Pro topic, Q&A time.
Equalizing is a topic we discuss in BackTo20/20, as part of the effort to reduce your diopter complexity as you get closer and closer to not needing to wear glasses for most activities.
Equalizing: Reducing the difference between left and right eye spherical diopters.
Diopter Complexity: The degree of difference between left and right eye spherical diopters. Amount of cylinder correction. Degree of difference between left and right eye cylinder.
The simpler your diopters, the easier the transition to being glasses-free. So while you might start with a really complex correction with high myopia, ideally by the time you’re at low myopia you’ll have no diopter complexity. (example: L:-1.50 R:-1.50)
This is something you don’t want to mess with at all when you’re first starting out. Beginning is all about developing the right habits, and making focal plane changes that don’t affect diopter complexity at all.
Don’t start out with monkeying with lenses, like a Jake always says.
How Do You Start Equalizing?
Remember, this is pro topic stuff.
Here’s a golden nugget of a tip for you, if you’re far enough into the process to warrant equalizing, and are wondering if/when/what/how much to change.
Let’s look at Tim’s question in the BackTo20/20 support forum:
Note the great progress, too.
Great level of detail. You want all the data in place before making changes.
Here’s what I tell Tim in the forum:
The best way to tell is based on your centimeter changes on previous reductions. If the left eye is always a bit slower to focus, maybe off by a bit on the centimeter, then it’s best to stick with maintaining the diopter ratio for reductions. It’s generally the easiest way to make good progress and tends to also create the least plateaus.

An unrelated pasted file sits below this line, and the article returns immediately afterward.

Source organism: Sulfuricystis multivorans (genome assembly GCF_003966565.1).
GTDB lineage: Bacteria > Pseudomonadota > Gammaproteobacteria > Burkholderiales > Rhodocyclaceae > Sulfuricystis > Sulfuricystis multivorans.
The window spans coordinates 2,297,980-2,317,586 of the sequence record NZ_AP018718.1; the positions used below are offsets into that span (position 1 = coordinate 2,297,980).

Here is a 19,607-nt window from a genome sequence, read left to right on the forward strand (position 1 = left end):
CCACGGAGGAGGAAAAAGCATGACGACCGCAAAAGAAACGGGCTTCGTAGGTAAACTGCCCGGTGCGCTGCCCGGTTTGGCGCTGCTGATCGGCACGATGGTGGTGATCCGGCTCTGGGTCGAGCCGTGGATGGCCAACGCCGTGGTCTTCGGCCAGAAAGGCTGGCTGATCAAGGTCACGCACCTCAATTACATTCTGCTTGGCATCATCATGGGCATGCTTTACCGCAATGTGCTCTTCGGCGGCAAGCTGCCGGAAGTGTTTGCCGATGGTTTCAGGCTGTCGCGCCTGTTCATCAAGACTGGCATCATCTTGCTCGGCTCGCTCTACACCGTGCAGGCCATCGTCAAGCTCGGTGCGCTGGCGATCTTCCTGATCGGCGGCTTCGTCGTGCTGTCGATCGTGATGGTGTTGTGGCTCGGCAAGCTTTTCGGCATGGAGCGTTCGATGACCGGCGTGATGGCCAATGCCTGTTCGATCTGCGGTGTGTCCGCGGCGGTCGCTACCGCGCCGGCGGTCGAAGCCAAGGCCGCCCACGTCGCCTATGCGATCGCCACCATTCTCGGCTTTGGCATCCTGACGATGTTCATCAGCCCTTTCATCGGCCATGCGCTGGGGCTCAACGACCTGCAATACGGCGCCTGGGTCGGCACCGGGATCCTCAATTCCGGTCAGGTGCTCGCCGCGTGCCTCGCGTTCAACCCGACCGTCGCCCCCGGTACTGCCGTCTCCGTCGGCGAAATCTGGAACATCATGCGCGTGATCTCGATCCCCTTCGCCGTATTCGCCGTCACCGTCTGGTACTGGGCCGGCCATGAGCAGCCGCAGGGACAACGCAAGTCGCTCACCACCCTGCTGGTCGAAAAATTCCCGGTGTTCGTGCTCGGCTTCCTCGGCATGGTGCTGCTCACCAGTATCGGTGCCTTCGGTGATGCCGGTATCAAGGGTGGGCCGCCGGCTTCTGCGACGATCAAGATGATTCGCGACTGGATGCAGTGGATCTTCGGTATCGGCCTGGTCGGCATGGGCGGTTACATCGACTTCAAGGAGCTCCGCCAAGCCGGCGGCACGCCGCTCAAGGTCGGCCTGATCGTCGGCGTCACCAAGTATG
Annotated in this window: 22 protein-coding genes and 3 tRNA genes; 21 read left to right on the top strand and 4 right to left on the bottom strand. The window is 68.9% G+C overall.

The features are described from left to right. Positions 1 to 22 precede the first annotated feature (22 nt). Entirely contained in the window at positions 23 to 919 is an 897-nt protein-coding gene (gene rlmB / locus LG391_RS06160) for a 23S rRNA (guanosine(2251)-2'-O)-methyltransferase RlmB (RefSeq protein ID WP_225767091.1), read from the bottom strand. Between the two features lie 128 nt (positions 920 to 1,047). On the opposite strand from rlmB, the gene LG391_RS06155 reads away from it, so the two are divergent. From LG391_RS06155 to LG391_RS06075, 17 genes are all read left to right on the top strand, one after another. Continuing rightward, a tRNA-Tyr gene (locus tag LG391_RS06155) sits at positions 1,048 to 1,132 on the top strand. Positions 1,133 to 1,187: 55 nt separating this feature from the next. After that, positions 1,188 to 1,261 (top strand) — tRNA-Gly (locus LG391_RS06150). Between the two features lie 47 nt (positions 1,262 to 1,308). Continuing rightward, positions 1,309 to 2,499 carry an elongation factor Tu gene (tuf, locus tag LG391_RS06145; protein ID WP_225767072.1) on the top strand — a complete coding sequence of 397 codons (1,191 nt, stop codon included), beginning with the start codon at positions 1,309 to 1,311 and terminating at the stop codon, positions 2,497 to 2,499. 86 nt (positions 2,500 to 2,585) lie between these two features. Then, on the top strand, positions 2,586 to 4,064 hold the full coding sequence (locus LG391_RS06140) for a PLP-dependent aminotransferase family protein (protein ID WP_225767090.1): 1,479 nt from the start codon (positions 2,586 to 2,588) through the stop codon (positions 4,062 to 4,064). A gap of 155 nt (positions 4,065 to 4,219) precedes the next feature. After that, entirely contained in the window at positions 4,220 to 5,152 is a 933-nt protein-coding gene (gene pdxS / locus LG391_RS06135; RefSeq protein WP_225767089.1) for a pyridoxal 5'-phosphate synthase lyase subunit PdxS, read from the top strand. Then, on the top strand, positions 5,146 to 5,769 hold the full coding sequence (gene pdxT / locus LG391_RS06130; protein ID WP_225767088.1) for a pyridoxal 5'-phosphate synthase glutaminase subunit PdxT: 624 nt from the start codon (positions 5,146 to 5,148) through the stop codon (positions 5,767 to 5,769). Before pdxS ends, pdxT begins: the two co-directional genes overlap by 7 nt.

On the other hand, if there’s no noticeable difference between left and right eye as you do unchanged diopter ratio reductions, and you have done a few, and the diopter ratio is bothering you – then by all means, add that challenge to the next reduction.
It’s a small enough percentage at your current diopter degree to where you will definitely adapt to it. There’s just no certain way of knowing the time period or how much of a challenge it can be – though above suggestion tends to be a good predictor. Also having already reduced from -8 to -5, might as well get into a bit of equalizing (plus, it’s spring – always a good time for new challenges).
Keep me posted on how it goes with the reduction!
Like I always, always say, when you’re asking diopter specific questions, you’re probably not ready for the answers just yet. Understanding the underlying premise of why the diopter, not what the diopter, is key to becoming your own eye guru and getting back to 20/20.
Your Eyes Are Always Telling You What They Need.
In this case, looking at how previous diopter changes affected the trajectory of your vision changes is quite helpful to make the next diopter choice.
Your eyes are always giving you all the feedback you need to make the right subsequent change. This is why silly Jake keeps going on and on about keeping a log and paying attention and learning as much as possible about myopia, as you can. Sure, you can make all this work without the nuance that we have here. There are all sorts of Internet destinations copying the “lite” version of our glorious wisdoms. But is it worth confusing your visual cortex, dealing with excess blur, and generally not having all the possible fun while also making all the 20/20 gains? 😉